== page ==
Mauritian banks are among foreign institutions that lost significant deposits as Kenyans yanked their capital from overseas markets to take advantage of a tax amnesty that ended in June.
Kenyans have wired back some Sh1 trillion from offshore accounts in the past three years, according to the Kenya Revenue Authority (KRA). The returned cash was not to be taxed, according to the amnesty.
Banks in Mauritius have reported significant cash outflows from the policy, revealing that the island nation was one of the top offshore investment destinations for wealthy Kenyans.
“With the introduction of the Kenyan amnesty earlier this year, the bank also lost some offshore US dollar deposits.
However, the Kenyan market remains a core one for the bank,” Port Louis-based Bank One says in its latest annual report.
“The financial services sector in Mauritius will continue to consolidate with the impact of … Kenya Amnesty Scheme now being strongly felt.
“The sector will have to innovate and come up with new services to stay competitive and relevant.”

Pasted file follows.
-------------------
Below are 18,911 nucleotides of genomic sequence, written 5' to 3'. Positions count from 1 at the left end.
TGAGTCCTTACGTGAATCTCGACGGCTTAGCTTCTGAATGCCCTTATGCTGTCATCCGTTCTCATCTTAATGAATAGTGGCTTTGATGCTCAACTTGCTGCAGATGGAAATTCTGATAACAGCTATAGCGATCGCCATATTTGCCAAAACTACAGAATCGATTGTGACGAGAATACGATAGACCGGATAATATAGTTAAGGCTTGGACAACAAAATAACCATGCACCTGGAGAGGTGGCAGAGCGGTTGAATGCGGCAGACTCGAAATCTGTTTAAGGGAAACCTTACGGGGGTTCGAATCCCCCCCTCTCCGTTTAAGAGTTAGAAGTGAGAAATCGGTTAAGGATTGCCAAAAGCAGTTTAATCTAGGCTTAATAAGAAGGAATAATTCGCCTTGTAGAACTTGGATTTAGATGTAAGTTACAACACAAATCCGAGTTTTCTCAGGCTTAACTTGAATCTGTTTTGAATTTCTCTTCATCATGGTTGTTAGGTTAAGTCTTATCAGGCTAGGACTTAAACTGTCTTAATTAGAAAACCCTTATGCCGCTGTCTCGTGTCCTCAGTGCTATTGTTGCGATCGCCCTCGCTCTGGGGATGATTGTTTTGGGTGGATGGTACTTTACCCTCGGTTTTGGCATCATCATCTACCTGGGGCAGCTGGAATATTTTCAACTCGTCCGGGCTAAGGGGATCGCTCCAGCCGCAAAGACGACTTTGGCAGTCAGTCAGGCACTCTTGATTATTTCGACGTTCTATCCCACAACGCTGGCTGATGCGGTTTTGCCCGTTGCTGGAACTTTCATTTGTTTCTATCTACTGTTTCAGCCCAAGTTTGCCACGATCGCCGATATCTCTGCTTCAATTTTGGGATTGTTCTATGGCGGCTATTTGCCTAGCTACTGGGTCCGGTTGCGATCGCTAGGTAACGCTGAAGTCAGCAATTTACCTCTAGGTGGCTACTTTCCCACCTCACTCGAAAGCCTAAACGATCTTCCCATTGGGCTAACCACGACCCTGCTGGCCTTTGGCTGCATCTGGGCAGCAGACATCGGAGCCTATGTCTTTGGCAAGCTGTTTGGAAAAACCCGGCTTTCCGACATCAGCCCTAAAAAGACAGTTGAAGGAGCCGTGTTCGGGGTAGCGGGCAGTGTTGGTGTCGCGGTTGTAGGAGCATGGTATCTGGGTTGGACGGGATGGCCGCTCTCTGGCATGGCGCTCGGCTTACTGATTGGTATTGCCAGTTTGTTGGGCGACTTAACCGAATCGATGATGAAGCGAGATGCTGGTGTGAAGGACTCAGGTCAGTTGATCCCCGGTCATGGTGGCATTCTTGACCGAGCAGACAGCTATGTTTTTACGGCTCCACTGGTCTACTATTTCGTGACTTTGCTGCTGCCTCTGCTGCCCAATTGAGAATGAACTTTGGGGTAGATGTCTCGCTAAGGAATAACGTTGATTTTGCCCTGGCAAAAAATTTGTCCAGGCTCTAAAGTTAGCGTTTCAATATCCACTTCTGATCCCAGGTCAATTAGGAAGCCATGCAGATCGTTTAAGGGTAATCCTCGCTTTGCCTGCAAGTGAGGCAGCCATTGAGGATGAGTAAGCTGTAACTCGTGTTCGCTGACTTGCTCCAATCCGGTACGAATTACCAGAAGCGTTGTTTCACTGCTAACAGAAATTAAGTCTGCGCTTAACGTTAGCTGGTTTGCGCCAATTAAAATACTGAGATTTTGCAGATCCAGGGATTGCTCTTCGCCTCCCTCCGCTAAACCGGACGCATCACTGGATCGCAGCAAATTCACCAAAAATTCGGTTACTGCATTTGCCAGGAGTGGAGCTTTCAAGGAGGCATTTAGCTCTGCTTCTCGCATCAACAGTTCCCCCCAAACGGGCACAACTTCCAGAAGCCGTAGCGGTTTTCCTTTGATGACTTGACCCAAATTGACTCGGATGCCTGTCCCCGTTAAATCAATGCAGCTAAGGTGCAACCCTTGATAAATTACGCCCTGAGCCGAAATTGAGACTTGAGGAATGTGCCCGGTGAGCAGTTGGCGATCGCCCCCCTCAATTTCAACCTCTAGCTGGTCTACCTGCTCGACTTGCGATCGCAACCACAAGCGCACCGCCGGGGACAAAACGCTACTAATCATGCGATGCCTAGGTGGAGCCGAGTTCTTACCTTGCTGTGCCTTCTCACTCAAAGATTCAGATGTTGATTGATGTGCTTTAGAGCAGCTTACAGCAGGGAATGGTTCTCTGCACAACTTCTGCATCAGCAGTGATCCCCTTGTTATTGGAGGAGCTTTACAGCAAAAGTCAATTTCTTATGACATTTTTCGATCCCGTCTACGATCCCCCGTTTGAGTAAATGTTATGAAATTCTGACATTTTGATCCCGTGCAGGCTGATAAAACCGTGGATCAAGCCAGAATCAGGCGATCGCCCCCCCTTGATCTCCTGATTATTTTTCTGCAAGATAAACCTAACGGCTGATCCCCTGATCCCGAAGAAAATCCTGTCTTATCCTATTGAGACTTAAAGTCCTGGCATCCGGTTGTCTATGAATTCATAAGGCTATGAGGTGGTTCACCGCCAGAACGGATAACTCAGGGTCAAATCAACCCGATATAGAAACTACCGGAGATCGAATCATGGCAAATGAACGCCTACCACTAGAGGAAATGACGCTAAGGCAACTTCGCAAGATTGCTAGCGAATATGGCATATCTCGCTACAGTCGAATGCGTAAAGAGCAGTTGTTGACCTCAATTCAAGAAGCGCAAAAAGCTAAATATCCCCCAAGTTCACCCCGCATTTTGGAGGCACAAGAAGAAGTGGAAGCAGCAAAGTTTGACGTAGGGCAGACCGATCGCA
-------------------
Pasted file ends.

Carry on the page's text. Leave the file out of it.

The report by the bank in which Kenya’s banking group I&M Holdings has a 50 percent stake, covers the year ended December 2018.
Mauritius is seen as attractive to foreign investors because of its favourable tax system. Individuals earning incomes of up to Sh1.9 million, for instance, pay tax at the rate of 10 percent.
The island nation has also signed non-double taxation agreements with more than 30 countries. Financial services offered in Mauritius include bank deposits and investments in global assets such as equities, bonds, hedge funds and private equity. The Kenyan government first announced tax amnesty, which has since closed, in 2016.
Under the legal amendments allowing the amnesty, funds transferred back to Kenya were exempt from the provisions of Proceeds of Crime and Anti-Money Laundering Act, 2009 or any other Act relating to reporting and investigation of financial transactions.